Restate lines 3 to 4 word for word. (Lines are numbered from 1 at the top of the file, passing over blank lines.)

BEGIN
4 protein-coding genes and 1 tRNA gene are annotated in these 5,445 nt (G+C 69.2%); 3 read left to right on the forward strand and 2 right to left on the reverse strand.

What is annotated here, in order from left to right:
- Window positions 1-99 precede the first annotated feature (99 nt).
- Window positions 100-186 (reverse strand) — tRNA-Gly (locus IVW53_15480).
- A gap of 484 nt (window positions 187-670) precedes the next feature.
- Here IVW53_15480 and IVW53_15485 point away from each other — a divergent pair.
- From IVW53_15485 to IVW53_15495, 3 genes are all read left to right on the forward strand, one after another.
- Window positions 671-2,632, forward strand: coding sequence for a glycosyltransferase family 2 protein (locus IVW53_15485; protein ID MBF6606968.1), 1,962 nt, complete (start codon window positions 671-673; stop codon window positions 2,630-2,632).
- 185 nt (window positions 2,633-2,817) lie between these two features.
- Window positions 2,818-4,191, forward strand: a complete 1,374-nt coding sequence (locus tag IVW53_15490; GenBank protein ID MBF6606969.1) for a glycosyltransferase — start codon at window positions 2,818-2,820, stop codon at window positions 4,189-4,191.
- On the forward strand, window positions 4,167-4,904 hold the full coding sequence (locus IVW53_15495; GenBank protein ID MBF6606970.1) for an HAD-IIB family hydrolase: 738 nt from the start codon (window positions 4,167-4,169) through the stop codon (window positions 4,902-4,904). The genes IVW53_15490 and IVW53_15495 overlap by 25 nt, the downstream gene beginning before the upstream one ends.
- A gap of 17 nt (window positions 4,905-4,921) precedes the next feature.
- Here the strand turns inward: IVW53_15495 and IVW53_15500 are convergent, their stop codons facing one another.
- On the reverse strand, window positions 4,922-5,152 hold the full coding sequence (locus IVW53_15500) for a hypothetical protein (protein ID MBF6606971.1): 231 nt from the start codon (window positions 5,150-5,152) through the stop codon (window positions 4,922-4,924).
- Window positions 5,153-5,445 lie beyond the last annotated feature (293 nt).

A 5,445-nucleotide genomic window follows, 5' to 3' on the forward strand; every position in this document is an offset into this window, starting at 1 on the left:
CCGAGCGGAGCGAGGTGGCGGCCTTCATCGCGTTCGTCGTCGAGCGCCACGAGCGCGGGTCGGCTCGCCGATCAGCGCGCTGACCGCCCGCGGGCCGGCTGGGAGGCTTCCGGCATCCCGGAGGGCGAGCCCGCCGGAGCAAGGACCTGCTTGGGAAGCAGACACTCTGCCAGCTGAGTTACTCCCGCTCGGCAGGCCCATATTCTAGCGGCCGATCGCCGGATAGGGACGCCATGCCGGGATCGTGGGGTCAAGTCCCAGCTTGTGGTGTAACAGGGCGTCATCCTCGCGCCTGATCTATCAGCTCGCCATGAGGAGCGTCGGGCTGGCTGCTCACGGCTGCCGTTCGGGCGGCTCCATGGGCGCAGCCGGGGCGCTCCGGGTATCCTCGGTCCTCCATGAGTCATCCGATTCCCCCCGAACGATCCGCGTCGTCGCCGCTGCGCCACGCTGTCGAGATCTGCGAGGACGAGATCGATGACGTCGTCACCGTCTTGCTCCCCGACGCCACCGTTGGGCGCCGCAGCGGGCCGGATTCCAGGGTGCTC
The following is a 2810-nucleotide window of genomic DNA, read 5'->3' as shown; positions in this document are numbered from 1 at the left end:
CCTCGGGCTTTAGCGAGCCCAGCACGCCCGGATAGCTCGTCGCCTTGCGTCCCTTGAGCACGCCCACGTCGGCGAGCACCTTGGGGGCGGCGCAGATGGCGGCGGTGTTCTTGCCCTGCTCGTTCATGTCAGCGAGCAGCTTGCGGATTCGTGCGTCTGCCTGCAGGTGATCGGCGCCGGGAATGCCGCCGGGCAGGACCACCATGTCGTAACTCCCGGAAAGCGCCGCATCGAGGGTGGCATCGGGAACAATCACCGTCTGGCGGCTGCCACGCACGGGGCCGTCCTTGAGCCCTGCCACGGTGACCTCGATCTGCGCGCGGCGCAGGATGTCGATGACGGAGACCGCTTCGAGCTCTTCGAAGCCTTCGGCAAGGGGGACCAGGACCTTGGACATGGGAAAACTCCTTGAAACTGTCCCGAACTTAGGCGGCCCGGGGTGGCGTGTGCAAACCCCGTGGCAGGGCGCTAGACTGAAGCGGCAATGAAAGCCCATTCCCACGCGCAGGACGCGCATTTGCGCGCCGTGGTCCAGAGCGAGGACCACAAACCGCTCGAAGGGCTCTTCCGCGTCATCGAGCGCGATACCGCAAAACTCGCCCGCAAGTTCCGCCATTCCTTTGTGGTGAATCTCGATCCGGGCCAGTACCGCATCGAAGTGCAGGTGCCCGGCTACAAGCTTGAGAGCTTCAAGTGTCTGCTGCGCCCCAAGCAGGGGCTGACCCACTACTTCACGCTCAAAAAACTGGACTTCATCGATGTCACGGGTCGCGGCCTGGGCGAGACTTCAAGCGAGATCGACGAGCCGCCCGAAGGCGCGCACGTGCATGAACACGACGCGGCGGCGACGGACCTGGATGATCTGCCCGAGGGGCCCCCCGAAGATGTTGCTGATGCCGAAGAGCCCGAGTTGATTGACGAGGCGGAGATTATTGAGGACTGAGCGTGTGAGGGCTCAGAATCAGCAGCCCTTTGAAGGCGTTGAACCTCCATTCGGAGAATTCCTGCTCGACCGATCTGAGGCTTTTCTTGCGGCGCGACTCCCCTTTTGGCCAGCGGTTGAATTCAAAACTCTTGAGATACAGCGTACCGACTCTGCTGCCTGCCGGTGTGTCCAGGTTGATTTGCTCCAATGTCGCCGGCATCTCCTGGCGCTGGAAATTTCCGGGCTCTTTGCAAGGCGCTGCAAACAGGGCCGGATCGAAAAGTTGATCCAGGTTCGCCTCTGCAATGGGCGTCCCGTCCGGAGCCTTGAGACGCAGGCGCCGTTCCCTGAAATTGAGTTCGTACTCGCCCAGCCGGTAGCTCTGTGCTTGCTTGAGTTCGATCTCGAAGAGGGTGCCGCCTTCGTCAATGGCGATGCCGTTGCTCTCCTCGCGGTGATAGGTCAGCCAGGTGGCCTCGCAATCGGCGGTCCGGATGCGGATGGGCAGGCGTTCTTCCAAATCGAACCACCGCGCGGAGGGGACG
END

- Window positions 1-99 precede the first annotated feature (99 nt).
- Window positions 100-186 (reverse strand) — tRNA-Gly (locus IVW53_15480).